Equality, Inclusion and Special Schools

There are a number of reasons why children and young people are not able to access the mainstream music making opportunities we have described.  We aim to treat all equally by starting with the abilities and experiences which they bring.  It is then our role as music educators to build on that to enable them to experience the full breadth of music making and develop as a young musician in the best way that suits them.  Underpinning this is the philosophy that music is a way to bring people together.  There may be occasions when music making is targeted at specific groups but these must always lead to making and sharing their music with others.


Many of the barriers have been explored in the report Overcoming Barriers to Participation as part of the Cultural Education Challenge programme supported by funding from A New Direction.  We shall be seeking to address these through the second part of the programme and through the Local Cultural Education Partnership.



Finance can be a barrier when parents and carers are asked to contribute to the cost of music lessons.  They can choose:

  • Free tuition through classroom music and online learning
  • Low cost large group tuition in CMA Star Classes and through CMA centre ensembles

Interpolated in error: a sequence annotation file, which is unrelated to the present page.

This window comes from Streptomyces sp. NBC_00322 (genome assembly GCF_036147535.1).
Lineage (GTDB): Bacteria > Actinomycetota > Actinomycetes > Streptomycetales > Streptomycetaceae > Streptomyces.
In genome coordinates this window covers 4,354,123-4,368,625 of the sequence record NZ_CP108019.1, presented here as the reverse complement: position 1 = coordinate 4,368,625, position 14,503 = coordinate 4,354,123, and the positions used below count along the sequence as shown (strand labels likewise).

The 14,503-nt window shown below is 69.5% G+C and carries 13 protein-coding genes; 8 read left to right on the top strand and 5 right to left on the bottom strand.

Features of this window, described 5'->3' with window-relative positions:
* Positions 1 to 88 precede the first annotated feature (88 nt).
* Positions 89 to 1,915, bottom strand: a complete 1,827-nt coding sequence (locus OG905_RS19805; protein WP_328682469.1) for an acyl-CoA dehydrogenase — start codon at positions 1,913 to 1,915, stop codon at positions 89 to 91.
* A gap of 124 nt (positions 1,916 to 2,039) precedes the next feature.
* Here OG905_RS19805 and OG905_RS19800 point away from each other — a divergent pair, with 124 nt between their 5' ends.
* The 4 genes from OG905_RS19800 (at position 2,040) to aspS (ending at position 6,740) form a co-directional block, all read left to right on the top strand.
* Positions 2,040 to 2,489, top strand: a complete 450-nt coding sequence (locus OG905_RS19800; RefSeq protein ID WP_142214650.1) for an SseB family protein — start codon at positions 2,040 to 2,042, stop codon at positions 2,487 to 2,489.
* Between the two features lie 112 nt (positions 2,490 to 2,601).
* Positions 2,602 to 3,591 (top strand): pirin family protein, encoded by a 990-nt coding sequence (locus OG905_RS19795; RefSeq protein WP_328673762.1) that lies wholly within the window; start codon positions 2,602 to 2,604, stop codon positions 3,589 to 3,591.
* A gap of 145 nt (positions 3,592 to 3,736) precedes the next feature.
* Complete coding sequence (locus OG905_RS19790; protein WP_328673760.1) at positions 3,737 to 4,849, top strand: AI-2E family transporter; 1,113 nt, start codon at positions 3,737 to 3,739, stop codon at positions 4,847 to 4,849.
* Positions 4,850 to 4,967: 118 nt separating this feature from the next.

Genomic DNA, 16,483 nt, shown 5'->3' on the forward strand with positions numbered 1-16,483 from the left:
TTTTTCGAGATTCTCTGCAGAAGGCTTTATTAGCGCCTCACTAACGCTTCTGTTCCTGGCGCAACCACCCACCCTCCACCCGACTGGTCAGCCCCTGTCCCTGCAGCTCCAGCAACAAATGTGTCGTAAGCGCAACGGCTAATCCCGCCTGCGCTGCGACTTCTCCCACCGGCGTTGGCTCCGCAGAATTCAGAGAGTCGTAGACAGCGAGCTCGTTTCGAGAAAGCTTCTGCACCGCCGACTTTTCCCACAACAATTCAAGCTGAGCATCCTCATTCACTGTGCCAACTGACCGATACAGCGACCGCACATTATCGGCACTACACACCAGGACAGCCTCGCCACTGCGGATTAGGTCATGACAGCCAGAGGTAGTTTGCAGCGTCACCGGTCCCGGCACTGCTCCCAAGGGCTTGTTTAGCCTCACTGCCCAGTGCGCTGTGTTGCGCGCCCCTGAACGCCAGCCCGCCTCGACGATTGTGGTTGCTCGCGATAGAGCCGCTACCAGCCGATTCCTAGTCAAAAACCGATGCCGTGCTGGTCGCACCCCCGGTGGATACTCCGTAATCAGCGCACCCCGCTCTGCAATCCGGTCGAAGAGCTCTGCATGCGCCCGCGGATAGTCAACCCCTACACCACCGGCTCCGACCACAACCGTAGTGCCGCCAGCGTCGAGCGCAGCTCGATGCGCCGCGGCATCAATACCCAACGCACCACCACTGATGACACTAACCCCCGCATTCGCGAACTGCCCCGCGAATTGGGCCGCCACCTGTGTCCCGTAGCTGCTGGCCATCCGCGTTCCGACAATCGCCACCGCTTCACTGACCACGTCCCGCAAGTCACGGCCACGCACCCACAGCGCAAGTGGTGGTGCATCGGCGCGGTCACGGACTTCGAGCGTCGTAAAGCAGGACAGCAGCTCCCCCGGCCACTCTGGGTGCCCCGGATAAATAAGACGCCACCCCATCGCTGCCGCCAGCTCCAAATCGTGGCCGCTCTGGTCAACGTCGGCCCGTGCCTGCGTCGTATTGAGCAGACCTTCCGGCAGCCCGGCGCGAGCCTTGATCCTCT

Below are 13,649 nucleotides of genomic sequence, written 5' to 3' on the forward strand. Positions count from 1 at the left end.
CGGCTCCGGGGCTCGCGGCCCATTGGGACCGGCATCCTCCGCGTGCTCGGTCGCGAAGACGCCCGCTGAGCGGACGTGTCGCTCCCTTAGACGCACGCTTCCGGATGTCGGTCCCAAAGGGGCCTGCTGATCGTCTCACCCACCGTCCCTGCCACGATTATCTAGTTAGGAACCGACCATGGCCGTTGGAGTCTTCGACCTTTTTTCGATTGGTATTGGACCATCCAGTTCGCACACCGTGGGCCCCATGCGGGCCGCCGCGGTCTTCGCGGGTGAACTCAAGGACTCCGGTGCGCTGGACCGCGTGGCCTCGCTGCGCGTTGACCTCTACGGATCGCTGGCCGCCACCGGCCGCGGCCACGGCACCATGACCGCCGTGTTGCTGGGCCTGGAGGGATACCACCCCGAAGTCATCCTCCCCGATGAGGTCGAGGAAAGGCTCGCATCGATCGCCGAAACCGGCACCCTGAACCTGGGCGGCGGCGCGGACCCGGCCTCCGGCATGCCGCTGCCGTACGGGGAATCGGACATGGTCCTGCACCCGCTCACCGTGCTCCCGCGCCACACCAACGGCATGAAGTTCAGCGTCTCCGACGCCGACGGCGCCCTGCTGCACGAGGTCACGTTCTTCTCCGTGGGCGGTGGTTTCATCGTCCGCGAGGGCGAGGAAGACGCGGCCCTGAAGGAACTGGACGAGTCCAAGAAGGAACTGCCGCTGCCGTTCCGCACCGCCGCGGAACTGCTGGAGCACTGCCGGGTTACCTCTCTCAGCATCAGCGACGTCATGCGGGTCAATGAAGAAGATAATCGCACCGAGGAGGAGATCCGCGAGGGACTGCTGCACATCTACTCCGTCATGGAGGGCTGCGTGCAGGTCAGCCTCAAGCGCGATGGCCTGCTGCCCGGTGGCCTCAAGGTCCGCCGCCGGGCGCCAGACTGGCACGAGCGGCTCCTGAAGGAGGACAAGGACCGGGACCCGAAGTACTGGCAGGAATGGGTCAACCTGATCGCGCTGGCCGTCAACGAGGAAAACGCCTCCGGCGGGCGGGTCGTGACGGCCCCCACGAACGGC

• A range of small group and individual lessons options.


Government funding is used to make lesson and ensemble membership fees affordable for low income families.



Sometimes children and young people, or their parents and carers, do not see certain types of music making as being for them.  This is addressed by engaging young people with all types of music and using role models which challenge such attitudes.



Sometimes children and young people are not able to access activity because of a special learning need or disability:

  • Access can sometimes be achieved through choice or adaptation of instrument such as a child with a missing finger joint on the left hand playing the violin ‘left handed’ or a child with one weak arm playing the plastic trumpet which is light enough to be played one handed.
  • Assistive technologies can be used to enable those with disabilities to make music where adapting existing technologies in musical instruments is not possible.
  • Where music specific exams are not appropriate, pupils can use their music making for Arts Award accreditation.


Alongside the other music education hubs in the South West London Music Education Partnership we plan to develop further the work in special schools and will be providing an SEND music education conference for teachers across South West London.  There are many different strands of SEND and by working across seven hubs we aim to share expertise and development for those working in the same strand.


One of the outcomes from the conference will be a joint approach to creating out of school opportunities.